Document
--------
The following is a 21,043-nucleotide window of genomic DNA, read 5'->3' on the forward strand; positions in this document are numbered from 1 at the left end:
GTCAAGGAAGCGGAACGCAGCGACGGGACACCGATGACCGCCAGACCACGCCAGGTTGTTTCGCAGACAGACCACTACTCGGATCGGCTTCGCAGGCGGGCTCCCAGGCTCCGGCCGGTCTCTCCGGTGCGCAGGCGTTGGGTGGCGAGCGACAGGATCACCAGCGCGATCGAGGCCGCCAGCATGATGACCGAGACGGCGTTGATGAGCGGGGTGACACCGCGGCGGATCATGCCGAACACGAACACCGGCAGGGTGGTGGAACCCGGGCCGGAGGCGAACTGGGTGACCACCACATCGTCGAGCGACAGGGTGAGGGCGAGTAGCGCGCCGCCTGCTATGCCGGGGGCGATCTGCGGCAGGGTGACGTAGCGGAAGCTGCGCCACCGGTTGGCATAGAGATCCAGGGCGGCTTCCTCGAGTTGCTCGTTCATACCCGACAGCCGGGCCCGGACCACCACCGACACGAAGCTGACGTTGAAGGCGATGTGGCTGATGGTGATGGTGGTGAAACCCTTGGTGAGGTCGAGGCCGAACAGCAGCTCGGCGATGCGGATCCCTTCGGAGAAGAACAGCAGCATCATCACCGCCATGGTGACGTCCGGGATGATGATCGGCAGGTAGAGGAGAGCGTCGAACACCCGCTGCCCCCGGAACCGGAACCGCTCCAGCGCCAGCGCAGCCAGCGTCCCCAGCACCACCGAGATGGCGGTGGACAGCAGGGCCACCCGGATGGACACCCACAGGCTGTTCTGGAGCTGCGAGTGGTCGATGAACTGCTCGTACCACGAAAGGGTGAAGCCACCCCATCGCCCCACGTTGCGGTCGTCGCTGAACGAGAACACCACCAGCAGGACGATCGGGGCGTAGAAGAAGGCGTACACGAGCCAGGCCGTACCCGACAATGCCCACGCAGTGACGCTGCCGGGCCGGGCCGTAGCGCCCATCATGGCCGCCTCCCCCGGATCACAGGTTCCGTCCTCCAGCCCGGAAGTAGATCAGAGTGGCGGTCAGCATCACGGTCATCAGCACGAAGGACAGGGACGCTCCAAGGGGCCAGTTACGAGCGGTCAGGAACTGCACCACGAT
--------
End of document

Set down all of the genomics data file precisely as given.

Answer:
The following is a 21,043-nucleotide window of genomic DNA, read 5'->3' on the forward strand; positions in this document are numbered from 1 at the left end:
GTCAAGGAAGCGGAACGCAGCGACGGGACACCGATGACCGCCAGACCACGCCAGGTTGTTTCGCAGACAGACCACTACTCGGATCGGCTTCGCAGGCGGGCTCCCAGGCTCCGGCCGGTCTCTCCGGTGCGCAGGCGTTGGGTGGCGAGCGACAGGATCACCAGCGCGATCGAGGCCGCCAGCATGATGACCGAGACGGCGTTGATGAGCGGGGTGACACCGCGGCGGATCATGCCGAACACGAACACCGGCAGGGTGGTGGAACCCGGGCCGGAGGCGAACTGGGTGACCACCACATCGTCGAGCGACAGGGTGAGGGCGAGTAGCGCGCCGCCTGCTATGCCGGGGGCGATCTGCGGCAGGGTGACGTAGCGGAAGCTGCGCCACCGGTTGGCATAGAGATCCAGGGCGGCTTCCTCGAGTTGCTCGTTCATACCCGACAGCCGGGCCCGGACCACCACCGACACGAAGCTGACGTTGAAGGCGATGTGGCTGATGGTGATGGTGGTGAAACCCTTGGTGAGGTCGAGGCCGAACAGCAGCTCGGCGATGCGGATCCCTTCGGAGAAGAACAGCAGCATCATCACCGCCATGGTGACGTCCGGGATGATGATCGGCAGGTAGAGGAGAGCGTCGAACACCCGCTGCCCCCGGAACCGGAACCGCTCCAGCGCCAGCGCAGCCAGCGTCCCCAGCACCACCGAGATGGCGGTGGACAGCAGGGCCACCCGGATGGACACCCACAGGCTGTTCTGGAGCTGCGAGTGGTCGATGAACTGCTCGTACCACGAAAGGGTGAAGCCACCCCATCGCCCCACGTTGCGGTCGTCGCTGAACGAGAACACCACCAGCAGGACGATCGGGGCGTAGAAGAAGGCGTACACGAGCCAGGCCGTACCCGACAATGCCCACGCAGTGACGCTGCCGGGCCGGGCCGTAGCGCCCATCATGGCCGCCTCCCCCGGATCACAGGTTCCGTCCTCCAGCCCGGAAGTAGATCAGAGTGGCGGTCAGCATCACGGTCATCAGCACGAAGGACAGGGACGCTCCAAGGGGCCAGTTACGAGCGGTCAGGAACTGCACCACGAT